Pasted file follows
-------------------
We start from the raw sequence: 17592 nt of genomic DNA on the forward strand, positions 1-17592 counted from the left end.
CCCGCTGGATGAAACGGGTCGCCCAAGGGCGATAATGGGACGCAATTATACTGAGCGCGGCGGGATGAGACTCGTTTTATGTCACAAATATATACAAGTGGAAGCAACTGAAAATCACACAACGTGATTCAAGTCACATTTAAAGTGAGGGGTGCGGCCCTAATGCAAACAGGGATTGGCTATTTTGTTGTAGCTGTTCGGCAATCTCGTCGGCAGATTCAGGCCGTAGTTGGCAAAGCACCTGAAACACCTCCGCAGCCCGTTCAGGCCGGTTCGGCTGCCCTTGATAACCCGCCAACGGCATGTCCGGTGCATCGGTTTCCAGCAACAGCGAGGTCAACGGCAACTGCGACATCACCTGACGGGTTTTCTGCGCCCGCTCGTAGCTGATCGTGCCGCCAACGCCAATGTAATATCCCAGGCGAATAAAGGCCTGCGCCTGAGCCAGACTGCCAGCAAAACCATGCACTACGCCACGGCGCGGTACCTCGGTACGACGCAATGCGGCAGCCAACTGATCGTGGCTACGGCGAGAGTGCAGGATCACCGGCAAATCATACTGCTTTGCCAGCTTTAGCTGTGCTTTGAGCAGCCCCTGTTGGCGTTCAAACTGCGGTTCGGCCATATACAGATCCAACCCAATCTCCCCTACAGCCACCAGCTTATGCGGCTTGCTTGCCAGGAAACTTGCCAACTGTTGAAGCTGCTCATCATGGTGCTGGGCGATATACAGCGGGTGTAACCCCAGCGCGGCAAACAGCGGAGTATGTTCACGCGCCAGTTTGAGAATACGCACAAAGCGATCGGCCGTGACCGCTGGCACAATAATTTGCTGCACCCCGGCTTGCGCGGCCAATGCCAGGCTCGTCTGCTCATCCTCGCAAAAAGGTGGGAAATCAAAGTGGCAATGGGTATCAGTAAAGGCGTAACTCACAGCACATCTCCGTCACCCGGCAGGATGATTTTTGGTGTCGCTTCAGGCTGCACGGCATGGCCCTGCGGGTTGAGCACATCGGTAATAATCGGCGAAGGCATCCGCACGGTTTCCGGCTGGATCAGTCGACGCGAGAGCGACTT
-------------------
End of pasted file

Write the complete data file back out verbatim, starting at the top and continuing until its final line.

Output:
We start from the raw sequence: 17592 nt of genomic DNA on the forward strand, positions 1-17592 counted from the left end.
CCCGCTGGATGAAACGGGTCGCCCAAGGGCGATAATGGGACGCAATTATACTGAGCGCGGCGGGATGAGACTCGTTTTATGTCACAAATATATACAAGTGGAAGCAACTGAAAATCACACAACGTGATTCAAGTCACATTTAAAGTGAGGGGTGCGGCCCTAATGCAAACAGGGATTGGCTATTTTGTTGTAGCTGTTCGGCAATCTCGTCGGCAGATTCAGGCCGTAGTTGGCAAAGCACCTGAAACACCTCCGCAGCCCGTTCAGGCCGGTTCGGCTGCCCTTGATAACCCGCCAACGGCATGTCCGGTGCATCGGTTTCCAGCAACAGCGAGGTCAACGGCAACTGCGACATCACCTGACGGGTTTTCTGCGCCCGCTCGTAGCTGATCGTGCCGCCAACGCCAATGTAATATCCCAGGCGAATAAAGGCCTGCGCCTGAGCCAGACTGCCAGCAAAACCATGCACTACGCCACGGCGCGGTACCTCGGTACGACGCAATGCGGCAGCCAACTGATCGTGGCTACGGCGAGAGTGCAGGATCACCGGCAAATCATACTGCTTTGCCAGCTTTAGCTGTGCTTTGAGCAGCCCCTGTTGGCGTTCAAACTGCGGTTCGGCCATATACAGATCCAACCCAATCTCCCCTACAGCCACCAGCTTATGCGGCTTGCTTGCCAGGAAACTTGCCAACTGTTGAAGCTGCTCATCATGGTGCTGGGCGATATACAGCGGGTGTAACCCCAGCGCGGCAAACAGCGGAGTATGTTCACGCGCCAGTTTGAGAATACGCACAAAGCGATCGGCCGTGACCGCTGGCACAATAATTTGCTGCACCCCGGCTTGCGCGGCCAATGCCAGGCTCGTCTGCTCATCCTCGCAAAAAGGTGGGAAATCAAAGTGGCAATGGGTATCAGTAAAGGCGTAACTCACAGCACATCTCCGTCACCCGGCAGGATGATTTTTGGTGTCGCTTCAGGCTGCACGGCATGGCCCTGCGGGTTGAGCACATCGGTAATAATCGGCGAAGGCATCCGCACGGTTTCCGGCTGGATCAGTCGACGCGAGAGCGACTT